AR-V7 Testing in Prostate Cancer - Episode 6

John's Hopkins AR-V7 Test in Prostate


Emmanuel S. Antonarakis, MBBCh: Around 2012, our group began to look at circulating tumor cells from patients with advanced prostate cancer to see whether we could detect the AR-V7—splicing variant and then to determine if it had any prognostic utility in the setting of enzalutamide and abiraterone. So, we initially conducted a small pilot study of 62 patients: 31 of them were receiving enzalutamide for castration-resistant prostate cancer and 31 were receiving abiraterone. We took circulating tumor cells from those patients, and we developed a test that looks for the AR-V7 mRNA in the circulating tumor cells. We asked the question: if the AR-V7 mRNA in the CTCs was present, how does that affect prognosis to enzalutamide and abiraterone? And in that first study, which was published in 2014 in the New England Journal of Medicine, we showed that both in the setting of enzalutamide and in the setting of abiraterone, having AR-V7 mRNA expressed in the circulating tumor cells of these patients was associated, almost in every case, with resistance to both therapies—so a lack of response, a lack of clinical benefit to both therapies.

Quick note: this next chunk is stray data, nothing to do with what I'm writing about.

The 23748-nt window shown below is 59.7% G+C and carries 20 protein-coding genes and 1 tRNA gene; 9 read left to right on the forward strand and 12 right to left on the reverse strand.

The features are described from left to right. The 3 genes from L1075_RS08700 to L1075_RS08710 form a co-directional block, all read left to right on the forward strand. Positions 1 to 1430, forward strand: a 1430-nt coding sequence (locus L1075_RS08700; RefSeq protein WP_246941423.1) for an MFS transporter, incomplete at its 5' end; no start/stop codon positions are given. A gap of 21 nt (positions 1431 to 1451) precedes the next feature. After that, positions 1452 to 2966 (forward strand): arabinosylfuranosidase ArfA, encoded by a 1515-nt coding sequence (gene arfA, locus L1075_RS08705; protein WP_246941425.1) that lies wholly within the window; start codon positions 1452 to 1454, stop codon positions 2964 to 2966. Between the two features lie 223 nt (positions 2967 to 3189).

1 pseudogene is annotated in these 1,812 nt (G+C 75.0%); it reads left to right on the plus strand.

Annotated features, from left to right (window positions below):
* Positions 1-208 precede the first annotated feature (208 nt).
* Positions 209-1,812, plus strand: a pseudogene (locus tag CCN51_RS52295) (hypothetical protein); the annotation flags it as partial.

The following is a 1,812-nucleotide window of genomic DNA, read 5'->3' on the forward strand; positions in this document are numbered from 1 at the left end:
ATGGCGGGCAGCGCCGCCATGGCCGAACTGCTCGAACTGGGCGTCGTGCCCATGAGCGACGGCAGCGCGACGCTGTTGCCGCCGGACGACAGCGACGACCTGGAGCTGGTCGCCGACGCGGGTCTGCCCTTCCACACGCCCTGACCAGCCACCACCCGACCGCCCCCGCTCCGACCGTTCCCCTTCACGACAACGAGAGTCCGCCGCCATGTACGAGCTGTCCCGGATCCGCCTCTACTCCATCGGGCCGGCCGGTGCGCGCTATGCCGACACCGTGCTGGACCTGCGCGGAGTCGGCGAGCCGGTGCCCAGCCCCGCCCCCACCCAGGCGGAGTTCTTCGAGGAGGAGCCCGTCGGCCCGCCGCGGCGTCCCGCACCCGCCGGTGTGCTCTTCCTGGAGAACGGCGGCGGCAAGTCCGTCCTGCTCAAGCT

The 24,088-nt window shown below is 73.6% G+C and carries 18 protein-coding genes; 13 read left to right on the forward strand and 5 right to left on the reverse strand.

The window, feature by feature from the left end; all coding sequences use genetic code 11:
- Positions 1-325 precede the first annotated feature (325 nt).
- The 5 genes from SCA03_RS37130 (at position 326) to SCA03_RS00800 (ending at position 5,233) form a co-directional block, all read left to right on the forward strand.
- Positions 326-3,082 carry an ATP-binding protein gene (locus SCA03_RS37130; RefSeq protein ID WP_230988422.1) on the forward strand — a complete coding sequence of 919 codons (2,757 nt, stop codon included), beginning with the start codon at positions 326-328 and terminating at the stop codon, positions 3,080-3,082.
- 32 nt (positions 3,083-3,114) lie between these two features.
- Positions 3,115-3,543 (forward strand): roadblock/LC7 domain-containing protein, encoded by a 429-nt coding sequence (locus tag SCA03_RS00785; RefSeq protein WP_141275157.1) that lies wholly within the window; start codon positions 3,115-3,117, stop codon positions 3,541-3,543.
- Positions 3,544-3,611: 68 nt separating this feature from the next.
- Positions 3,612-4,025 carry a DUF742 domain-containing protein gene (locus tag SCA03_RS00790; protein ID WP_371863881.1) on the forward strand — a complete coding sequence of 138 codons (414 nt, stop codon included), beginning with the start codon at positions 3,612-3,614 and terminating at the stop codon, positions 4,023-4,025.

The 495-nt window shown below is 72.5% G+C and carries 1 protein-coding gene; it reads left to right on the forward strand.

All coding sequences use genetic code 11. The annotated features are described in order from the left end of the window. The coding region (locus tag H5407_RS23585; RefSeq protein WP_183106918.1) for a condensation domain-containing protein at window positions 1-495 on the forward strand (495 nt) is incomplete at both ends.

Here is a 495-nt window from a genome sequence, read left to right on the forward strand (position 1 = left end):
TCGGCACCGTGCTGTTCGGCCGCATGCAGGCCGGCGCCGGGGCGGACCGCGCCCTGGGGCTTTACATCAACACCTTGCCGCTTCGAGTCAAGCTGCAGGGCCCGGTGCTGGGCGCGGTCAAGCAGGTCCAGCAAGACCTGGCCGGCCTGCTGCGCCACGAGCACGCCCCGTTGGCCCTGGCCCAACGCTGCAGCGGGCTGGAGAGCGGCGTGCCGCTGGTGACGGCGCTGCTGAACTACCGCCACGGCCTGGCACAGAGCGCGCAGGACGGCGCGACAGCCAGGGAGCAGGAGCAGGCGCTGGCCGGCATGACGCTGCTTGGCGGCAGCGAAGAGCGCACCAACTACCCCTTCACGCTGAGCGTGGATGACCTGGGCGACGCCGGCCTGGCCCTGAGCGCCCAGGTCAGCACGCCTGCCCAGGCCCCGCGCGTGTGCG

Now, that study was a small pilot trial for about 62 patients. We have subsequently expanded our study, and we now have data on 202 patients, and this information was recently published in the Journal of Clinical Oncology several weeks ago. And what we showed in that paper is that the negative prognostic value of AR-V7 detection in circulating tumor cells still persists. In other words, the AR-V7—positive patients have inferior outcomes, worst outcomes to enzalutamide and abiraterone, both in terms of progression-free survival and overall survival.

And we did something a little bit different in the expanded analysis. We actually looked at 3 different categories of our biomarker test. The first category was patients who didn’t have any circulating tumor cells detected at all, so we called those patients “CTC-negative.” And then we had a second category where circulating tumor cells were detected in the blood stream, but the AR-V7 was not detected, so we called that category “CTC-positive AR-V7—negative.”

And then we had a third category where not only were CTCs detected in blood, but the AR-V7 mRNA was also detectable. So, we called those “CTC-positive AR-V7—positive.” And it turns out, and it’s perhaps not surprising, that the patients who had no detectable CTCs in their circulation—the CTC-negative patients—had the very best outcomes to both enzalutamide and abiraterone. The patients with CTC-positive AR-V7-positive cases had the worst outcomes, and the patients who had detectable CTCs but without AR-V7—in other words, CTC-positive AR-V7–negative—had intermediate outcomes that were not as bad as the people who had AR-V7–positive cells, but they were not as good as the people who didn’t have any circulating tumor cells whatsoever. So, this was a nice study. It was still a single-center study, so I would not necessarily call it a validation, but it was certainly an expansion study to expand the number of patients from 62 to 202. And, again, the association still generally held up.

Transcript Edited for Clarity